6. When (not if) you mess up: stop, apologize, move on, and make a sincere attempt in the future to fix it. Too often, especially when referring to people who they’ve known since before their transition, habitually people will use birth names and wrong pronouns. We get it. The trans thing is a little complex at first to understand. The point is, is to not ignore your failure and to recognize that you messed up without making yourself look like a martyr (because that’s just cloying). If you misgender someone in your head, or when they’re not around, correct yourself, and make a mental note of it. Work on deconstructing any cissexist tendencies you might have: take a few moments of your free time to look up etiquette guides, and transgender 101s. It gets exhausting having to explain and defend your identity every time you meet someone new and enter a new space- when going into an LGBTQIA designated space, and having to clarify your gender identity, it can even be hurtful. As a leader of an LGBTQIA organization is to make your space the most accommodating it can be to the community you serve.
7. Don’t Tokenize Trans People. It is disrespectful and draining to constantly have to serve as the voice and ambassador of your community; if you look around your organization and you see only one trans person, and they have to do all the talking about trans issues, then that should be a sign that you need to step up. Educate yourself as best as you can, so that the trans community doesn’t constantly have to do the work of explaining our identities, safety, and concerns. Allow us the space in your organization to speak up, and give real-life, lived experiences of being trans, but do not pigeon hole us into being “an ambassador.” Instead, build coalitions with trans people in the greater community, even if you’re going to look like a placating, patronizing cis ally. It’s not enough to have a Trans Day of Remembrance event once a year, or just a single trans-audience-oriented meeting. The T of LGBTQIA often goes silent in an uproar of GLB- so uplift it.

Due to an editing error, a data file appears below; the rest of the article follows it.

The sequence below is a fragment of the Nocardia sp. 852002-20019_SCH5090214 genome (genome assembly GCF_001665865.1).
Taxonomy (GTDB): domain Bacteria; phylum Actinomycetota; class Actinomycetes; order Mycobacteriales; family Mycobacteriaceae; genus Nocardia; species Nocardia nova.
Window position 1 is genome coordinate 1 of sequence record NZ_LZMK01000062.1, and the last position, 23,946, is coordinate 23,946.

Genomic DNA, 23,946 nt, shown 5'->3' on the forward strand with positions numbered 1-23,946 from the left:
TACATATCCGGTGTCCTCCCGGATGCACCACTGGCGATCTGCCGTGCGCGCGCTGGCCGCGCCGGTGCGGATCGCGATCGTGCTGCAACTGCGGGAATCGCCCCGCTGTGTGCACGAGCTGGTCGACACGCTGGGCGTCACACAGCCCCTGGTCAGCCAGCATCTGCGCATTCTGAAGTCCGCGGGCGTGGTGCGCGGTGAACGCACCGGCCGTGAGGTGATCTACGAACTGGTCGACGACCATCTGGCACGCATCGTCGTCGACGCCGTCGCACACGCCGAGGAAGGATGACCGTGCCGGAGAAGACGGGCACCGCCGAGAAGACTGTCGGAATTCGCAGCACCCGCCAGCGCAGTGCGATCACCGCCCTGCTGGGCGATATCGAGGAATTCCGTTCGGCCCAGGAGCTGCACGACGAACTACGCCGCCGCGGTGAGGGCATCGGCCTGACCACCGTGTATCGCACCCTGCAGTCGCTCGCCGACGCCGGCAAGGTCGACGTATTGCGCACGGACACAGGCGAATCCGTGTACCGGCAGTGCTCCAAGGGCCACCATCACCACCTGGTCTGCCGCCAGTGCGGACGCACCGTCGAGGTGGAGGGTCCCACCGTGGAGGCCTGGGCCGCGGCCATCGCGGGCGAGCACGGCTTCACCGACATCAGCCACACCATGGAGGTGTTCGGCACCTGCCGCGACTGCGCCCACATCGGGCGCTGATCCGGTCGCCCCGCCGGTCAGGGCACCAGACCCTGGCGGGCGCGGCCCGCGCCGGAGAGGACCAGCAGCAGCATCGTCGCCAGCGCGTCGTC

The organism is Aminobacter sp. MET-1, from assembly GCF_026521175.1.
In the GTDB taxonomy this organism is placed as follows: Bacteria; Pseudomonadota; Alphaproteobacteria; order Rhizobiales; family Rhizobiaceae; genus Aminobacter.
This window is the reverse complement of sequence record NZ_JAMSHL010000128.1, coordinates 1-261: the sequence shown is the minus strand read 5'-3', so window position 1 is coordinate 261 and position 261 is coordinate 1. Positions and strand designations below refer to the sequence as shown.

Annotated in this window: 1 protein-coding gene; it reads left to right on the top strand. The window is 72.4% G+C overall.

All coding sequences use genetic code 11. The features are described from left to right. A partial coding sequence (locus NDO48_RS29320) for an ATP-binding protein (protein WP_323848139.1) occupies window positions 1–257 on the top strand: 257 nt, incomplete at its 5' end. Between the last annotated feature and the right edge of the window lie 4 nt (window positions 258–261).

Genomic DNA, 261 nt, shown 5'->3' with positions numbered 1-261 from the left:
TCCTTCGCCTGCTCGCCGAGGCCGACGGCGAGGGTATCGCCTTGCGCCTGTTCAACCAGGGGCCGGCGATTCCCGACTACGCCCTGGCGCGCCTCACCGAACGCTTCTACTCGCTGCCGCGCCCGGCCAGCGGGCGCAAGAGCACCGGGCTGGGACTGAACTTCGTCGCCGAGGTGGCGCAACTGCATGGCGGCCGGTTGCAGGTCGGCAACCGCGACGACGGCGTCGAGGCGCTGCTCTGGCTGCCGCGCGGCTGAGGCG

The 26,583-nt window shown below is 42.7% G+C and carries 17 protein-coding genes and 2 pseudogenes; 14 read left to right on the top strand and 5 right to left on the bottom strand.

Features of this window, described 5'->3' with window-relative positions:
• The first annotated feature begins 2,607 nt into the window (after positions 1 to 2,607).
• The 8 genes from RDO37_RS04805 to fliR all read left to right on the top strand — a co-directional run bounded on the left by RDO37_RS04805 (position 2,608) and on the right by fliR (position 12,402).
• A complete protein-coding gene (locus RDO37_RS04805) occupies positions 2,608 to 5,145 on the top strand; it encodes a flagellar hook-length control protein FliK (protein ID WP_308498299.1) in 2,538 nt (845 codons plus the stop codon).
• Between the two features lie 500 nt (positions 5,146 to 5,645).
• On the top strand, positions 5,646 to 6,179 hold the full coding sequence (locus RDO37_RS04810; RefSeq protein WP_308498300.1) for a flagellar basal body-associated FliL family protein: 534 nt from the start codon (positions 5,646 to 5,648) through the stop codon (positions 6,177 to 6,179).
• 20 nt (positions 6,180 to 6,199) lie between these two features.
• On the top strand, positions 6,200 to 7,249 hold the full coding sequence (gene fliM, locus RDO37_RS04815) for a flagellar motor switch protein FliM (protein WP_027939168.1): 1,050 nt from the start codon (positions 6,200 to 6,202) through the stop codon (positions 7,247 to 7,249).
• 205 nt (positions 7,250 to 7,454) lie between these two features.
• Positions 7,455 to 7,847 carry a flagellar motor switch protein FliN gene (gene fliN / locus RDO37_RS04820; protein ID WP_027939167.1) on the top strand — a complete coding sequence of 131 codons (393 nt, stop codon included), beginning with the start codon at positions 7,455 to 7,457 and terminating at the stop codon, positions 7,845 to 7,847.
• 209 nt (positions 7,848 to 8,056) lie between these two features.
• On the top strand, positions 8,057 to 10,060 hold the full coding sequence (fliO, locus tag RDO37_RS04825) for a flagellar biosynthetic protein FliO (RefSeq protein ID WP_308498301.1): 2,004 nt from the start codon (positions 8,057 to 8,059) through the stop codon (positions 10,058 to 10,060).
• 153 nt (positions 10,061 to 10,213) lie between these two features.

We are an extremely at risk community facing nearly insurmountable amounts of violence and poverty, huge blockades to healthcare, housing and jobs and belittling, dehumanizing, and less-than-sympathetic views from the heterosexual, cisgender majority. We need support from the larger community in order to grow and to thrive, and it starts with inclusion and empathy from communities within the LGBQ spectrum. Do your best to understand trans people contextually, and make this advocacy and allyship not just limited to your office hours, and meeting spaces. What you can do is educate yourself and the community and provide resources to the trans people on your campus.
⁃ Host meetings on trans etiquette
⁃ Have more than just one meeting or event that is trans-centric
⁃ Make language in your meetings more trans-inclusive (beyond just “ladies and gentlemen,” “men and women”)
⁃ Have panels on diverse gender identities and experiences
⁃ Have organization members clarify the pronouns they use upon introducing themselves to the larger group
⁃ Make available resources your campus offers to trans people, such as:
⁃ school ID name change forms,
⁃ inclusion of gender identity in non-discrimination and hate-protection policy
⁃ campaign for gender neutral restrooms and housing/make a list and map out the available gender neutral bathrooms on campus
⁃ LGBTQ or Multi-Cultural Resource Centers that can hold staff accountable for their actions
Talk to the trans people on your campus and in your organization to see how you can best serve them; by treating each of us with respect and dignity- as contextual human beings- and making LGBTQIA spaces (spaces originally intended for us) safe and inclusive, you can help to create a culture shift in your own communities that will hopefully carry on after you graduate. These attitudes of mutual respect, kindness, empathy, and a willingness to reach out and learn are important starting points upon which meaningful partnership, allyship, and friendship can be built.Written by Justine Matlock